In a recent article in TechinAsia, Streetdirectory founder Firdhaus Akber accounted how he was voted out of his own company when the board felt that he wasn’t contributing enough.
This story spells a cautionary tale for all business owners and highlights the various dangers of an entrepreneurial journey.
At Rikvin, our legal consultants have come up with a list of fail-safe measures that could potentially protect your interests, as well as sanity.
Here are some tips/safety features that you should consider:
Let the right one in
Carefully consider who you approach as potential investors. Typically, a venture capitalist (VC) firm would require a certain amount of operational and management control, whereas small angel investors may be happy to have no control. Choose investors that are a good match to your company with experience in similar businesses and industries. This is particularly important if they will be involved in the management of the business.
Cover your backside
It is important that relationship between the entrepreneur and investor is governed by a carefully drafted shareholders’ agreement.
Diversify your shares
Consider using different classes of shares. For example, ordinary shares and preferential shares, or create classes that create rights for the shareholder as agreed between the parties. In this regard what is important is the voting rights attached to the shares.
Preferential shares do not have voting rights, but will receive payment of dividends first. Ordinary shares have voting rights. A class of shares could be created whereby those shares carry extra weight. Having the majority vote will help you retain control of the company.
Be aware of the dangers of share dilution
There are several situations where shares may be diluted: stock options (eg. employee stock options) may be converted into ordinary shares boosting total share count; additional shares issued to increase capital; new shares offered for services provided.
Mechanisms to prevent or minimise share dilution
- Right of first offer gives existing shareholders the right to buy shares in any new issue before the shares are offered to external parties. In other words, this is the right to buy new shares before outsiders can, but this is limited pro rata to the proportion he already holds.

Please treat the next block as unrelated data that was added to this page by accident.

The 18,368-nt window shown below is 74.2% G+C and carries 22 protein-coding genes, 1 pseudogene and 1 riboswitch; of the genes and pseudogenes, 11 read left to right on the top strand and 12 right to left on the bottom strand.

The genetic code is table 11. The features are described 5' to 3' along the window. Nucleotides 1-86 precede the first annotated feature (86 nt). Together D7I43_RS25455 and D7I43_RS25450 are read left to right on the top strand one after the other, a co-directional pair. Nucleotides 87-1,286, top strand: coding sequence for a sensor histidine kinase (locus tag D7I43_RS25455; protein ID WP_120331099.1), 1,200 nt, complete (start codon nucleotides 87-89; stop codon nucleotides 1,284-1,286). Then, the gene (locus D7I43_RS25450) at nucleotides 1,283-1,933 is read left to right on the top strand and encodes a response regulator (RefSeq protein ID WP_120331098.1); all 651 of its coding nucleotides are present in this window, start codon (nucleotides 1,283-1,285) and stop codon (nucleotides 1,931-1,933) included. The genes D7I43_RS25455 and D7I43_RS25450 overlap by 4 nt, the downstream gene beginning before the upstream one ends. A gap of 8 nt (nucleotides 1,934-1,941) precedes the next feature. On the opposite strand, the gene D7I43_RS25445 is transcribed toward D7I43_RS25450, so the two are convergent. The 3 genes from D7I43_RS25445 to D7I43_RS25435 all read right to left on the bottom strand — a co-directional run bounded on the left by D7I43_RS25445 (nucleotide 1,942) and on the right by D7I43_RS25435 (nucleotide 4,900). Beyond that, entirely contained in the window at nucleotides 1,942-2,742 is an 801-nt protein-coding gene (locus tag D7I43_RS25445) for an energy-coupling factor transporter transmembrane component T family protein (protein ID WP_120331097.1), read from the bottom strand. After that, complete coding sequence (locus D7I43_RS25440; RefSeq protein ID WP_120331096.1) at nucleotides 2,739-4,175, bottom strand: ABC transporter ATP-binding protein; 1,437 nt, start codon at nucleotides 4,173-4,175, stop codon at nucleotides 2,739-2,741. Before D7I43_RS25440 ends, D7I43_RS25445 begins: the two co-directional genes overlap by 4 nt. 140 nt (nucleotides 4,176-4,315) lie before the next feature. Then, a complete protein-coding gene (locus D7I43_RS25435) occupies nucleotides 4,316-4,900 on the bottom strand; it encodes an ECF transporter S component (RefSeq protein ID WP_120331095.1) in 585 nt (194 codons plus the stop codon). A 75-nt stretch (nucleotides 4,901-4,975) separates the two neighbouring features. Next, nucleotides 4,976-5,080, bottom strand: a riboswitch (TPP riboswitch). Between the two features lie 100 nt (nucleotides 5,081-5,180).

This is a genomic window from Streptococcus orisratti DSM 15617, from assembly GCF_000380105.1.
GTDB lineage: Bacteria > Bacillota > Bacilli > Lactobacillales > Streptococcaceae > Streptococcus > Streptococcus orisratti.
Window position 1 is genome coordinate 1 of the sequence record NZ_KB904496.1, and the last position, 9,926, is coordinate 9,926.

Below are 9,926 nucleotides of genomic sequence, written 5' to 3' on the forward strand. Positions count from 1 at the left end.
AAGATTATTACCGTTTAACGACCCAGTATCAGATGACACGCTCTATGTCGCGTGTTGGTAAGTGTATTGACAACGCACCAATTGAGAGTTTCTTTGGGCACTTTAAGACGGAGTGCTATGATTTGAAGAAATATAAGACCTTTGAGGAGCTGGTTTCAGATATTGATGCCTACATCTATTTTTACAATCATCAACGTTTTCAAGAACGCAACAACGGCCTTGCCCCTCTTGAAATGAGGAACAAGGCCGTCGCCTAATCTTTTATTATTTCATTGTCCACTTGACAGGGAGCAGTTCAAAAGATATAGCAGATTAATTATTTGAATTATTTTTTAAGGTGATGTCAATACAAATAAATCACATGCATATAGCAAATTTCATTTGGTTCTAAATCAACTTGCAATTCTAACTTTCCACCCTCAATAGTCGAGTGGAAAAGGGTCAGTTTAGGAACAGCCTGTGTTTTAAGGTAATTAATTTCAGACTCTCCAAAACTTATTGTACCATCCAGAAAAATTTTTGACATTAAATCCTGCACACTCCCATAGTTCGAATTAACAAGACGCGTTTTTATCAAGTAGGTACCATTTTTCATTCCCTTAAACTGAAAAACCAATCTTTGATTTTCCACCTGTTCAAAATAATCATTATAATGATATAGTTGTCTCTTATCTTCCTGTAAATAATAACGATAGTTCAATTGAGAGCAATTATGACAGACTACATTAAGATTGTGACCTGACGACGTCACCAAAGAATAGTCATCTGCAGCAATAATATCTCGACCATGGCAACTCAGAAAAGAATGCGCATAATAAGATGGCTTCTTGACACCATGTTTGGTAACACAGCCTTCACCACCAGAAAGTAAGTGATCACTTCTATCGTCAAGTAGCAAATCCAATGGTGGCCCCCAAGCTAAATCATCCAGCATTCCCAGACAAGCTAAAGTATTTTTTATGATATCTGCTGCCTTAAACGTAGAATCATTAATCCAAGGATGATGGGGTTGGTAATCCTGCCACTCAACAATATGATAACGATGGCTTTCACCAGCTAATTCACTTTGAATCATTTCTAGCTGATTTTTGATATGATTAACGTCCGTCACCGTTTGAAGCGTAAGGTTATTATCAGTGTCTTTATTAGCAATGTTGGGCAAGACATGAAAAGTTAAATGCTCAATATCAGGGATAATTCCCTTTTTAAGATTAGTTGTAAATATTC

- Create different classes of shares.
How did Mark Zuckerberg keep control when he only owns about 28% of Facebook post-IPO?
He did so through two corporate mechanisms: one is fairly common — dual classes of stock; and the other is voting agreements.
It is structured so as to have two classes of stock, Class A shares and Class B shares. The Class A shares you will get if you buy shares in the market have one vote per share. The supervoting Class B Shares, which are almost all of the shares that have previously been issued and all of the shares owned by Zuckerberg, get 10 votes per share.
Class B shares each carry 10 times the voting weight of Class A shares. When an owner of Class B shares sells his or her shares to someone else, they transform into Class A shares. That means that if any other Class B shareholder liquidates any shares, Zuckerberg’s degree of control goes up.
He has voting agreements with many of his fellow shareholders that give him a proxy to vote enough additional shares to give him voting rights to a total of around 57% of the super-voting stock.
Groupon also has dual classes of stock enabling the founders to retain control. The founders own a percentage of Class A common stock, each share of which gets one vote, and 100% of supervoting Class B shares, which each get 150 votes.
Set aside equity for future employees, particularly early-stage ones. Usually when setting up equity at the beginning, it’s a good idea to leave between 10% to 20% in the pie for employees. If you plan on raising funding at some point, your investors may require you to have this. If this equity has already been set aside at the beginning, you won’t have to further dilute your shares.
To learn more about shareholders’ agreements, please visit https://www.rikvin.com/incorporation/shareholder-agreement/.
If you’d like to find out more about our Shareholders’ Agreement drafting and vetting services, please email us at firstname.lastname@example.org.